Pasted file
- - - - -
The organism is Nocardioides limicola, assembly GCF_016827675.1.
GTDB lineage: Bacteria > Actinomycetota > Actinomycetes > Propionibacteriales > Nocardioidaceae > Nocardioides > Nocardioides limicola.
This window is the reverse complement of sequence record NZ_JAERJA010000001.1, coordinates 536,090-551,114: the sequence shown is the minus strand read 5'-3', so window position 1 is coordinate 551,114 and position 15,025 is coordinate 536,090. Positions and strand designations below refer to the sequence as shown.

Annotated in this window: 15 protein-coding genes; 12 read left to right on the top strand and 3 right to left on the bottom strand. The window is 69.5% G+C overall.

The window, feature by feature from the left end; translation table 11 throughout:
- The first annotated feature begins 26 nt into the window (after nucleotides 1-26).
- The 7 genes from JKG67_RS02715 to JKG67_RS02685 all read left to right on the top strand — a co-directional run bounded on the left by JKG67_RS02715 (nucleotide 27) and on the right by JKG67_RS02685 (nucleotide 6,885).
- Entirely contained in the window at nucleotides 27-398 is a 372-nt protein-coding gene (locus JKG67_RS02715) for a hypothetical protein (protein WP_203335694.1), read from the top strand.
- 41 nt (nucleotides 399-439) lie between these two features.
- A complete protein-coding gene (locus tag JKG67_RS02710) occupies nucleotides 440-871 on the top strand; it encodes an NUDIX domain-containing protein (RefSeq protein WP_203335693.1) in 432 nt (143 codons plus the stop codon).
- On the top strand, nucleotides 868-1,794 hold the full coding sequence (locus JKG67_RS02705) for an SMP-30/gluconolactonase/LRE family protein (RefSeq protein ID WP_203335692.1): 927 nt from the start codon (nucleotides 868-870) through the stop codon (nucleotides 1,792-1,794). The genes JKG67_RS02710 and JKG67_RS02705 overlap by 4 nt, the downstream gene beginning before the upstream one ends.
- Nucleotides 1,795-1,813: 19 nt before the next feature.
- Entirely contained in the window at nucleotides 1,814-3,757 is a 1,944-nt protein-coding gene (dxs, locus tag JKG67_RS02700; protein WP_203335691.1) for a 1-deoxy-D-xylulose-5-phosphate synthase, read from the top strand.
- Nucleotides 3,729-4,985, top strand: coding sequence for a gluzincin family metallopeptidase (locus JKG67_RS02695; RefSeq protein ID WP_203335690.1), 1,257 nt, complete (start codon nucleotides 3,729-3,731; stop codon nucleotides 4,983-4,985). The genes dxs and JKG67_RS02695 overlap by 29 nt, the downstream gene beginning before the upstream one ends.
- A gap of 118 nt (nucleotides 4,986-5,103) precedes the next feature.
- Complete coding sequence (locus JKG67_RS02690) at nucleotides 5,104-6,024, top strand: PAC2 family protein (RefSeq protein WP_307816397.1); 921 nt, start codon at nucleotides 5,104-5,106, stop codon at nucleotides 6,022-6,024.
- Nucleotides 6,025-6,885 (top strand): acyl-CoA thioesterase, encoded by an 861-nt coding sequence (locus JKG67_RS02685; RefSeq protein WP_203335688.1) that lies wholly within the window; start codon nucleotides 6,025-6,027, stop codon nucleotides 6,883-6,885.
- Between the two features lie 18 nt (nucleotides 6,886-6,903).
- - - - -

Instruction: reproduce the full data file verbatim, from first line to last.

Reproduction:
The organism is Nocardioides limicola, assembly GCF_016827675.1.
GTDB lineage: Bacteria > Actinomycetota > Actinomycetes > Propionibacteriales > Nocardioidaceae > Nocardioides > Nocardioides limicola.
This window is the reverse complement of sequence record NZ_JAERJA010000001.1, coordinates 536,090-551,114: the sequence shown is the minus strand read 5'-3', so window position 1 is coordinate 551,114 and position 15,025 is coordinate 536,090. Positions and strand designations below refer to the sequence as shown.

Annotated in this window: 15 protein-coding genes; 12 read left to right on the top strand and 3 right to left on the bottom strand. The window is 69.5% G+C overall.

The window, feature by feature from the left end; translation table 11 throughout:
- The first annotated feature begins 26 nt into the window (after nucleotides 1-26).
- The 7 genes from JKG67_RS02715 to JKG67_RS02685 all read left to right on the top strand — a co-directional run bounded on the left by JKG67_RS02715 (nucleotide 27) and on the right by JKG67_RS02685 (nucleotide 6,885).
- Entirely contained in the window at nucleotides 27-398 is a 372-nt protein-coding gene (locus JKG67_RS02715) for a hypothetical protein (protein WP_203335694.1), read from the top strand.
- 41 nt (nucleotides 399-439) lie between these two features.
- A complete protein-coding gene (locus tag JKG67_RS02710) occupies nucleotides 440-871 on the top strand; it encodes an NUDIX domain-containing protein (RefSeq protein WP_203335693.1) in 432 nt (143 codons plus the stop codon).
- On the top strand, nucleotides 868-1,794 hold the full coding sequence (locus JKG67_RS02705) for an SMP-30/gluconolactonase/LRE family protein (RefSeq protein ID WP_203335692.1): 927 nt from the start codon (nucleotides 868-870) through the stop codon (nucleotides 1,792-1,794). The genes JKG67_RS02710 and JKG67_RS02705 overlap by 4 nt, the downstream gene beginning before the upstream one ends.
- Nucleotides 1,795-1,813: 19 nt before the next feature.
- Entirely contained in the window at nucleotides 1,814-3,757 is a 1,944-nt protein-coding gene (dxs, locus tag JKG67_RS02700; protein WP_203335691.1) for a 1-deoxy-D-xylulose-5-phosphate synthase, read from the top strand.
- Nucleotides 3,729-4,985, top strand: coding sequence for a gluzincin family metallopeptidase (locus JKG67_RS02695; RefSeq protein ID WP_203335690.1), 1,257 nt, complete (start codon nucleotides 3,729-3,731; stop codon nucleotides 4,983-4,985). The genes dxs and JKG67_RS02695 overlap by 29 nt, the downstream gene beginning before the upstream one ends.
- A gap of 118 nt (nucleotides 4,986-5,103) precedes the next feature.
- Complete coding sequence (locus JKG67_RS02690) at nucleotides 5,104-6,024, top strand: PAC2 family protein (RefSeq protein WP_307816397.1); 921 nt, start codon at nucleotides 5,104-5,106, stop codon at nucleotides 6,022-6,024.
- Nucleotides 6,025-6,885 (top strand): acyl-CoA thioesterase, encoded by an 861-nt coding sequence (locus JKG67_RS02685; RefSeq protein WP_203335688.1) that lies wholly within the window; start codon nucleotides 6,025-6,027, stop codon nucleotides 6,883-6,885.
- Between the two features lie 18 nt (nucleotides 6,886-6,903).